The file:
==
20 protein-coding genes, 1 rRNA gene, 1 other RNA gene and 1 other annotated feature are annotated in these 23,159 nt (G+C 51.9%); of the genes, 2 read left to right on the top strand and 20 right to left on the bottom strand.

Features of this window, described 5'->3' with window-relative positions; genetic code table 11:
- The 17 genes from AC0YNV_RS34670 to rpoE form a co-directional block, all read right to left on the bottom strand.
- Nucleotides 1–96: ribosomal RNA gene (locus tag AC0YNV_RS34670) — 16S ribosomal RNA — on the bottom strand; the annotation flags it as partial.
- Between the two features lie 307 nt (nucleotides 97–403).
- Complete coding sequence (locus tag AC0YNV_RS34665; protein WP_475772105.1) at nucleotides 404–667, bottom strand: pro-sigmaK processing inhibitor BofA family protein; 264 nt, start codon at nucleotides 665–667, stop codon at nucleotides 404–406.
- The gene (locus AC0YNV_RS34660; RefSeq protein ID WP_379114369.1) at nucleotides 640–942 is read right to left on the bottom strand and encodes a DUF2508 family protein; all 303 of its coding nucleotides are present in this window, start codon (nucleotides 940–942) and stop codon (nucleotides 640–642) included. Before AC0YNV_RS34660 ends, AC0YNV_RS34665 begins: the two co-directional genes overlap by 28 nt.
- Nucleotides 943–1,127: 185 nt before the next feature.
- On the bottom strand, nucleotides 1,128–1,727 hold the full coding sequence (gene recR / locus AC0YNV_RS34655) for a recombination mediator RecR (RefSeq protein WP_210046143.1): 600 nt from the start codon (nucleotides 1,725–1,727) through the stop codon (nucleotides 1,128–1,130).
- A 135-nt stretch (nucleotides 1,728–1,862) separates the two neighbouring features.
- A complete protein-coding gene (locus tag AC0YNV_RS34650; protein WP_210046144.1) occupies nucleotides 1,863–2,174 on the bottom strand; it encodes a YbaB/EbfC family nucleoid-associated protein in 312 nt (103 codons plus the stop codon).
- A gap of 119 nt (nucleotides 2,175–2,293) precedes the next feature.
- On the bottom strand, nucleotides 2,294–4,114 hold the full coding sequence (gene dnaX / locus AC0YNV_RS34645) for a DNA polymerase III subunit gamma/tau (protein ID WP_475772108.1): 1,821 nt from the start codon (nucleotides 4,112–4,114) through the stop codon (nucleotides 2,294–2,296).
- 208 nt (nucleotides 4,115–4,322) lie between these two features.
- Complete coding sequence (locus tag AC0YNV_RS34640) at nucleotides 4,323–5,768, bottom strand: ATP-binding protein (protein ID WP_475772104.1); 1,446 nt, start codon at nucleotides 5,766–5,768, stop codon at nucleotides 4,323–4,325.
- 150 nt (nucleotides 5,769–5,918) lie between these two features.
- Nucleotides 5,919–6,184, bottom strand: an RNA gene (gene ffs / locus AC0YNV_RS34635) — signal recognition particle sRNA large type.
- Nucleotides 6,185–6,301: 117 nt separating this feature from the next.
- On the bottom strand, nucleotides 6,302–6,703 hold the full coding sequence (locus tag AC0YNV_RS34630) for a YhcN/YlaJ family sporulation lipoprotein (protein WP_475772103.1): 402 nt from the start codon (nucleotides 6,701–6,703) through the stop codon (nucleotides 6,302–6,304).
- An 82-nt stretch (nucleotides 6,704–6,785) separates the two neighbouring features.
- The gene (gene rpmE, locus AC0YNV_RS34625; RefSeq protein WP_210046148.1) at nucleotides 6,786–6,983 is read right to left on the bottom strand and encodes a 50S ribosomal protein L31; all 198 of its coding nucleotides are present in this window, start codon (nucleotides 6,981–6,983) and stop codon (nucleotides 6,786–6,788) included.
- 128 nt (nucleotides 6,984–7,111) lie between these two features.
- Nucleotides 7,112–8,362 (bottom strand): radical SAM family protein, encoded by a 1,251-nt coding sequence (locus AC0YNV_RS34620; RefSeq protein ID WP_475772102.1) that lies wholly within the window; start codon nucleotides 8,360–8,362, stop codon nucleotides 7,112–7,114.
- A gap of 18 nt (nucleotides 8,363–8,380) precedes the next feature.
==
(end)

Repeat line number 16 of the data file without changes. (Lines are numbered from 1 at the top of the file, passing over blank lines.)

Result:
- 150 nt (nucleotides 5,769–5,918) lie between these two features.